To tour the Bloomberg offices in Midtown Manhattan—within a 2005 building designed by Cesar Pelli—is to witness the open plan aesthetic taken to its logical extreme.* Row upon row of workstations fan out along endless tables in massive atriums with nary a divider to break up the space. On the rare occasion when some sort of partition becomes necessary (for example, to delineate a conference room) the favored material is clear glass that may block noise but does not obscure vision.
Even top-level employees work out in the open. On a recent visit, Chairman Peter Grauer and CEO Daniel Doctoroff could be seen taking meetings in the conference rooms directly behind their desks. Any passerby could observe who had joined the meeting and how long they stayed, and if one were so inclined one could even assess body language clues to get a sense of how things were going. When at their desks, Grauer and Doctoroff are seated just off the main lobby area on the building’s sixth floor, easily accessible to anyone walking through.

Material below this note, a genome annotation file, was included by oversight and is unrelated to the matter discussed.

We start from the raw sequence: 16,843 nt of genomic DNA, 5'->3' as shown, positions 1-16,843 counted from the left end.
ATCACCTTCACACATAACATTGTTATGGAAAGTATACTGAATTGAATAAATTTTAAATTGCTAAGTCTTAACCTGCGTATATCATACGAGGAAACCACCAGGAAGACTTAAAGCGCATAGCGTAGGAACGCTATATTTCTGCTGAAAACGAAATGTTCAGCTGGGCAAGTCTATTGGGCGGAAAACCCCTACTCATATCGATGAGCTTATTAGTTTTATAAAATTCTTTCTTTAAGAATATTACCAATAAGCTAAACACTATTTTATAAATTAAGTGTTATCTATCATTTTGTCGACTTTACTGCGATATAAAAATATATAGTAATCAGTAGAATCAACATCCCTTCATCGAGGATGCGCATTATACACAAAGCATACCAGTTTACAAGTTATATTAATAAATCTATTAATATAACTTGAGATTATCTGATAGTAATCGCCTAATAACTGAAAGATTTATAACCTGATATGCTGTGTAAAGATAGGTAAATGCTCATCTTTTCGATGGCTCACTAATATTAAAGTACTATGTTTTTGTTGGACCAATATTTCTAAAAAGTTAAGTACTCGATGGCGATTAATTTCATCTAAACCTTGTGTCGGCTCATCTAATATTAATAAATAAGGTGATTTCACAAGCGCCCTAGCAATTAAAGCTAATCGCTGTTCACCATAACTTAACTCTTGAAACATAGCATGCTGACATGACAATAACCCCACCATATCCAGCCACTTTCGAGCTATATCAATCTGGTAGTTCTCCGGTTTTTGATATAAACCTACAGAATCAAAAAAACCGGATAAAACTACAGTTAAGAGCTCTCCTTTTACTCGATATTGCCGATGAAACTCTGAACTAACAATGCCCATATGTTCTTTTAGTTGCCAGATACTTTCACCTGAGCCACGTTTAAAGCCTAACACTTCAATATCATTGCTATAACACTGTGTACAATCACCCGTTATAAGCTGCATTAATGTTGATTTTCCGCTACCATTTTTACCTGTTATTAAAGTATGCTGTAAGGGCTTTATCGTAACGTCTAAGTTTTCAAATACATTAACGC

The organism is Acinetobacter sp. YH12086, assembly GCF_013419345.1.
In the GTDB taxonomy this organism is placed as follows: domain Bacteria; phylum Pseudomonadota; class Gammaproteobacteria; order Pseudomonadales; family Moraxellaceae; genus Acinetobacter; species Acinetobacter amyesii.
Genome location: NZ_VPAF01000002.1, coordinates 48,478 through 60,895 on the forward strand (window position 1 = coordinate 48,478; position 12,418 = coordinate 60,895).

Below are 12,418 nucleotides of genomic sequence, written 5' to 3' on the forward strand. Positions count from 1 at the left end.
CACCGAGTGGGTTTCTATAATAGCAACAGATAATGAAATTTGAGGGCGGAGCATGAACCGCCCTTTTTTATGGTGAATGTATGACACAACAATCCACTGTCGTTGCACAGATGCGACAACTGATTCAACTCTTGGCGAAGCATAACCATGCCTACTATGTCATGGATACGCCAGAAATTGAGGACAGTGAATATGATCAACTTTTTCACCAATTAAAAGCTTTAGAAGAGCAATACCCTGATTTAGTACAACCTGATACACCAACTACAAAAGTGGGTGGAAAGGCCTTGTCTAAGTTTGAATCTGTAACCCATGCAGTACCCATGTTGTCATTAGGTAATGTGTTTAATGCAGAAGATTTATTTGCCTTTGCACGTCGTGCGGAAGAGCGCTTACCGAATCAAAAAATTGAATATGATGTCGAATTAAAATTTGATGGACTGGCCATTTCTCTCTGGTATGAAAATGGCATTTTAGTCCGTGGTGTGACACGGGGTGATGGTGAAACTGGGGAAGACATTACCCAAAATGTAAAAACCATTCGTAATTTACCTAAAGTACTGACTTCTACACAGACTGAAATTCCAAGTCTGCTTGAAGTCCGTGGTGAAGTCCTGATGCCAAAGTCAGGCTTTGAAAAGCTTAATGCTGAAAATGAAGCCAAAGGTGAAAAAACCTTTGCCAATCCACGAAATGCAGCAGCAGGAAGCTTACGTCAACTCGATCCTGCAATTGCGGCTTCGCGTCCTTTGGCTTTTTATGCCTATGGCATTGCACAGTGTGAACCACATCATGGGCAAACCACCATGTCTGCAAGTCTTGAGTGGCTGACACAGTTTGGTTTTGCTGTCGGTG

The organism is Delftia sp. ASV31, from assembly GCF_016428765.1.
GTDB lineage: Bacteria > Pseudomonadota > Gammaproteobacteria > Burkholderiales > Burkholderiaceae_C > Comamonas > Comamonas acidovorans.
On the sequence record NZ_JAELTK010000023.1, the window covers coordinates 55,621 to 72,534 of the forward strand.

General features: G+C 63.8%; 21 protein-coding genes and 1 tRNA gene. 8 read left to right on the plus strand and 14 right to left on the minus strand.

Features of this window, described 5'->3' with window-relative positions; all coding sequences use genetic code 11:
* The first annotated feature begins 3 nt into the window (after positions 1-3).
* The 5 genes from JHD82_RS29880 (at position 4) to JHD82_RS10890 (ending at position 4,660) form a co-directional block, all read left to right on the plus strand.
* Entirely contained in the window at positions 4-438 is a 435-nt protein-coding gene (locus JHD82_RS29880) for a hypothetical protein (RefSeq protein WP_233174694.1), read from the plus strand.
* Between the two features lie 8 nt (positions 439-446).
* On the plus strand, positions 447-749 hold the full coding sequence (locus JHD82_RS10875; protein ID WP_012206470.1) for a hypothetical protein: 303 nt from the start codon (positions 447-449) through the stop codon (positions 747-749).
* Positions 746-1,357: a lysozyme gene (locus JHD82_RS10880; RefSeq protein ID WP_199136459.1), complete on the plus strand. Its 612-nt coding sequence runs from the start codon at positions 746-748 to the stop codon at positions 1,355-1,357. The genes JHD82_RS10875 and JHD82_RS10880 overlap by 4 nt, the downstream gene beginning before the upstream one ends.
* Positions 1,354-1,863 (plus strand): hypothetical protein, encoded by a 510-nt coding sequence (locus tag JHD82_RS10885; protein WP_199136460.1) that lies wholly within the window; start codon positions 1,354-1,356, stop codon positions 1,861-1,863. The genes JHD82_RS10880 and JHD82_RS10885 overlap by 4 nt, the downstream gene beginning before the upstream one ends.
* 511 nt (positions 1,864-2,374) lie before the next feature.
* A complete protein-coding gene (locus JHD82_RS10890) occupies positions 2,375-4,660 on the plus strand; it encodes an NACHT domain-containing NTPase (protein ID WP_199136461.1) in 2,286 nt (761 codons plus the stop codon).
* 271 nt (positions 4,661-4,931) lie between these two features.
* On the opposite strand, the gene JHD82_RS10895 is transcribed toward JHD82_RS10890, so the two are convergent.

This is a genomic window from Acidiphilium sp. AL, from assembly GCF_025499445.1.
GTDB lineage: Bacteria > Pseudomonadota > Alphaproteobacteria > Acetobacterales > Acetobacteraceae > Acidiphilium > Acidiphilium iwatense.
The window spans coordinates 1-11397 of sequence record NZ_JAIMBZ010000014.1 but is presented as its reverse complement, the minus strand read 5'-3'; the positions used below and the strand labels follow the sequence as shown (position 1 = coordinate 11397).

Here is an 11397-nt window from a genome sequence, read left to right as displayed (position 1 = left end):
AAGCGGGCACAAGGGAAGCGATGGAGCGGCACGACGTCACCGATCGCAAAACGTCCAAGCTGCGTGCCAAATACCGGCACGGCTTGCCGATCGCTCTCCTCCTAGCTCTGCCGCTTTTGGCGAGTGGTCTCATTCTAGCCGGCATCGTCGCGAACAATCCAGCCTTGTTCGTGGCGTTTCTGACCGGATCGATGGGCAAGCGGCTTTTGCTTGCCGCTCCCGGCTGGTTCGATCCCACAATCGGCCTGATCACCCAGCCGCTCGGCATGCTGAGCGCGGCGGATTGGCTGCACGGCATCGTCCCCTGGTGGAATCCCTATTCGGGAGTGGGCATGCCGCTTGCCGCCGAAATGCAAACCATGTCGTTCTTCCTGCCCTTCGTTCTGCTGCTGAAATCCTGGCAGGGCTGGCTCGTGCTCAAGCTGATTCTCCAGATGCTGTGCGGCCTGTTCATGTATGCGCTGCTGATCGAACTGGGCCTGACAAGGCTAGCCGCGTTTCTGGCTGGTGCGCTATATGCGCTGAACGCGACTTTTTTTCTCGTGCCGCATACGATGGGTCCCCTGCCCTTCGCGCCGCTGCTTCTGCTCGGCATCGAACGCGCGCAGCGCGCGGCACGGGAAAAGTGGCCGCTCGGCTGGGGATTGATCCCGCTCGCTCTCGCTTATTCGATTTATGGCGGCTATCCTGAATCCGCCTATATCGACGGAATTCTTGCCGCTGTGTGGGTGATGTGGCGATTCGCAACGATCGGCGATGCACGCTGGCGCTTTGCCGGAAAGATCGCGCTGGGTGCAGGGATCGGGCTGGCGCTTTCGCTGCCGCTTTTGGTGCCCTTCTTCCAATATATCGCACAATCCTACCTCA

That sixth-floor area—known as “the link”—is a purposeful means of creating forced interaction. Every Bloomberg employee and visitor is initially routed through this space (which coincidentally contains Bloomberg’s legendarily free and bounteous snack bar), before continuing on to a final destination. Whether you work on the fifth floor or the 23rd, you must first go to the sixth and catch an escalator or elevator from there. All workers great and small pass through the bustling environs of “the link,” and the many buzzy conversational clumps there attest to its effectiveness as a watering hole.
Even after making it to the sixth floor, taking an elevator may not be the end of your journey—or your face-to-face encounters. Those elevators don’t stop on every floor, which necessitates further gathering spaces as employees disembark before heading one or two more floors up or down. Employees at Bloomberg marvel at how often they randomly bump into each other throughout the day, making it easy to informally check in on projects and plans.